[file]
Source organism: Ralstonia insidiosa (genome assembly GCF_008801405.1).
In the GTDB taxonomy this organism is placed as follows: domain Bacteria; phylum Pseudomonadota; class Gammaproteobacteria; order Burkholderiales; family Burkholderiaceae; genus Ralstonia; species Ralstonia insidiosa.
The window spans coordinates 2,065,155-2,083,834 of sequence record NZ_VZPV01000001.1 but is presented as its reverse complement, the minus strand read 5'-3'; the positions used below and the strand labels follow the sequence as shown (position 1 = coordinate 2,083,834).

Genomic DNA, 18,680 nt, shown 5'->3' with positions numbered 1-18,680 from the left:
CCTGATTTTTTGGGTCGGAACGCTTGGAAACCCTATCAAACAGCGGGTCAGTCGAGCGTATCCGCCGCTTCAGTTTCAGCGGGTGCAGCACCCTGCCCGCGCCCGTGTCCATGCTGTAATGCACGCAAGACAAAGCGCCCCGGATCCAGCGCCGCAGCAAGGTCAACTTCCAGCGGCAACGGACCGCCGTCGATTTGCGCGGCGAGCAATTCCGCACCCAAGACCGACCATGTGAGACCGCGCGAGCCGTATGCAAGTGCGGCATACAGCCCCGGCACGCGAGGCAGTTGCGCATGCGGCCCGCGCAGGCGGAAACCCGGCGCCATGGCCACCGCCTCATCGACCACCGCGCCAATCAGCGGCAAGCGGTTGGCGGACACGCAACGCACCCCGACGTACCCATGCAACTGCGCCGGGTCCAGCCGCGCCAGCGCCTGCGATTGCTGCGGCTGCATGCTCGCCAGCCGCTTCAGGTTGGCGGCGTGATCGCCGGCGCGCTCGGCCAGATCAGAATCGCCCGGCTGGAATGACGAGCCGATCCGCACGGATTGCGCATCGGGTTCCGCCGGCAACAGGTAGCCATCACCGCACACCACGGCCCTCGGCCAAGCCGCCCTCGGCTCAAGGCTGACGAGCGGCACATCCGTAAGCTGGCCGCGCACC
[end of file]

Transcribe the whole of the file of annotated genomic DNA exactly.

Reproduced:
Source organism: Ralstonia insidiosa (genome assembly GCF_008801405.1).
In the GTDB taxonomy this organism is placed as follows: domain Bacteria; phylum Pseudomonadota; class Gammaproteobacteria; order Burkholderiales; family Burkholderiaceae; genus Ralstonia; species Ralstonia insidiosa.
The window spans coordinates 2,065,155-2,083,834 of sequence record NZ_VZPV01000001.1 but is presented as its reverse complement, the minus strand read 5'-3'; the positions used below and the strand labels follow the sequence as shown (position 1 = coordinate 2,083,834).

Genomic DNA, 18,680 nt, shown 5'->3' with positions numbered 1-18,680 from the left:
CCTGATTTTTTGGGTCGGAACGCTTGGAAACCCTATCAAACAGCGGGTCAGTCGAGCGTATCCGCCGCTTCAGTTTCAGCGGGTGCAGCACCCTGCCCGCGCCCGTGTCCATGCTGTAATGCACGCAAGACAAAGCGCCCCGGATCCAGCGCCGCAGCAAGGTCAACTTCCAGCGGCAACGGACCGCCGTCGATTTGCGCGGCGAGCAATTCCGCACCCAAGACCGACCATGTGAGACCGCGCGAGCCGTATGCAAGTGCGGCATACAGCCCCGGCACGCGAGGCAGTTGCGCATGCGGCCCGCGCAGGCGGAAACCCGGCGCCATGGCCACCGCCTCATCGACCACCGCGCCAATCAGCGGCAAGCGGTTGGCGGACACGCAACGCACCCCGACGTACCCATGCAACTGCGCCGGGTCCAGCCGCGCCAGCGCCTGCGATTGCTGCGGCTGCATGCTCGCCAGCCGCTTCAGGTTGGCGGCGTGATCGCCGGCGCGCTCGGCCAGATCAGAATCGCCCGGCTGGAATGACGAGCCGATCCGCACGGATTGCGCATCGGGTTCCGCCGGCAACAGGTAGCCATCACCGCACACCACGGCCCTCGGCCAAGCCGCCCTCGGCTCAAGGCTGACGAGCGGCACATCCGTAAGCTGGCCGCGCACC